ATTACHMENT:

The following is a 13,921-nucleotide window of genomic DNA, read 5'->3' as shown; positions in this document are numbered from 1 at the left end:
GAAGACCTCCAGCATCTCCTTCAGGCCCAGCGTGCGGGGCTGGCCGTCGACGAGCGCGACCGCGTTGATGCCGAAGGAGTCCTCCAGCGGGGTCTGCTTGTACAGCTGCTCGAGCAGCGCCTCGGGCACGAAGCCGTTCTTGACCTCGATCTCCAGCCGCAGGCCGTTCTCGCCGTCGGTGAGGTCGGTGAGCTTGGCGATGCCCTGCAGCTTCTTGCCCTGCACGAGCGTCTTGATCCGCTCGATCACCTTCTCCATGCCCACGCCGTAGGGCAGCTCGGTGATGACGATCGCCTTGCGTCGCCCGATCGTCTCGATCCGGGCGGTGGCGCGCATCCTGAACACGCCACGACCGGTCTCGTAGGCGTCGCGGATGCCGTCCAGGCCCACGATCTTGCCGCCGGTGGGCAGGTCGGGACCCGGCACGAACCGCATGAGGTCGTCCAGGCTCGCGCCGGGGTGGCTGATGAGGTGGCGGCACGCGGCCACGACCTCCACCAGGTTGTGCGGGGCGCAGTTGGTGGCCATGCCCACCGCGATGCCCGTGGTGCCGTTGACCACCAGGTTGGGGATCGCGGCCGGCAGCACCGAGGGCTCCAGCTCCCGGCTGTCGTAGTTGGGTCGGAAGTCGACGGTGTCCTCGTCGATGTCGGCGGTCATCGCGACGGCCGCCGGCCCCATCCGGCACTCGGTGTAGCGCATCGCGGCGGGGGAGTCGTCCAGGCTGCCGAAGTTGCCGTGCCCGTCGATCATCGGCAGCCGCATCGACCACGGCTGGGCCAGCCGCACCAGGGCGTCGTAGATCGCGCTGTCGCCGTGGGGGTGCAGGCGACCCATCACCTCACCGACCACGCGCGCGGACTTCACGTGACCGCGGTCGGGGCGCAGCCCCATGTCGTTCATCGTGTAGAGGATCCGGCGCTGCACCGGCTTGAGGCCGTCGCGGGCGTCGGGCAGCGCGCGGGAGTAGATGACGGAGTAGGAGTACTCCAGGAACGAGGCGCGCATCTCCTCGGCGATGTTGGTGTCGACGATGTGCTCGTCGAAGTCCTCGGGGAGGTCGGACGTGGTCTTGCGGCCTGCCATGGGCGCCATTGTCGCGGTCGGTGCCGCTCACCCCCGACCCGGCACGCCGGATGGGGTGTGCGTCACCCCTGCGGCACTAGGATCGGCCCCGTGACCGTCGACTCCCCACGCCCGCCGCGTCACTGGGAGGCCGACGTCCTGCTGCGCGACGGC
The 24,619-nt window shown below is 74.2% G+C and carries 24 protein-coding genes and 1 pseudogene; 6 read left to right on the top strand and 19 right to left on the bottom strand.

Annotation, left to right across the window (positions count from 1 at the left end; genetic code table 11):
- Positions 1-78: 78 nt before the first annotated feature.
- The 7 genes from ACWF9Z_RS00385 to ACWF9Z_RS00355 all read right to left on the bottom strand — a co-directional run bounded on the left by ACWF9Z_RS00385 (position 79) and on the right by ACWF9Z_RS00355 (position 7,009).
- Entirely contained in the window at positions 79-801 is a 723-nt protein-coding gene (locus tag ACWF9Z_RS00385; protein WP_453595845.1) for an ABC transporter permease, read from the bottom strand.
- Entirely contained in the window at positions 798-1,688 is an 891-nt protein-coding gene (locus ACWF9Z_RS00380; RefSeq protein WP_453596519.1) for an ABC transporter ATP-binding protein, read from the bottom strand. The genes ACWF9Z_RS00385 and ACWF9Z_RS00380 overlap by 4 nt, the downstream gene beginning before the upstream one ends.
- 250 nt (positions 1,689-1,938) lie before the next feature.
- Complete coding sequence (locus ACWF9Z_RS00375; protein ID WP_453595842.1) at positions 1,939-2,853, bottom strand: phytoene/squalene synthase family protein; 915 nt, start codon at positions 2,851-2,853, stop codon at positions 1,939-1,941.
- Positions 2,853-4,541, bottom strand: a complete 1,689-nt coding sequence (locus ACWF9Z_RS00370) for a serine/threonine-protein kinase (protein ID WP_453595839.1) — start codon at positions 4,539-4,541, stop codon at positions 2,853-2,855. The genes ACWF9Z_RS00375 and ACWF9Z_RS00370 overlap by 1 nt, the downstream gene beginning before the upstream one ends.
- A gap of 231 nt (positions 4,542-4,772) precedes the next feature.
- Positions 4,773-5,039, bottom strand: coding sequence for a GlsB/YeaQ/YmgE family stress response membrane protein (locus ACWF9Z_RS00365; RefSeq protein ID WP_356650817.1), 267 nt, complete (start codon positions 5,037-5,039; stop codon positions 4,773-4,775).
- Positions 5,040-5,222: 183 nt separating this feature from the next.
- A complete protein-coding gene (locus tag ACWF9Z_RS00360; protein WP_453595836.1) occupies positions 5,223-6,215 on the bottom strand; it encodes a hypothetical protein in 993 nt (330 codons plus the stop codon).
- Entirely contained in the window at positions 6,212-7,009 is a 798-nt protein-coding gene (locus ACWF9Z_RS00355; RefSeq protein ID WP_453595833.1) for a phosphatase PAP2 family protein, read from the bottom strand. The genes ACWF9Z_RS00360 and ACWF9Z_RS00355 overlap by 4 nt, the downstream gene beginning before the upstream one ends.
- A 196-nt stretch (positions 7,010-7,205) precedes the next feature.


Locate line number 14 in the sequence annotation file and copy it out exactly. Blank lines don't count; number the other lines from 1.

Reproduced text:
- Positions 5,040-5,222: 183 nt separating this feature from the next.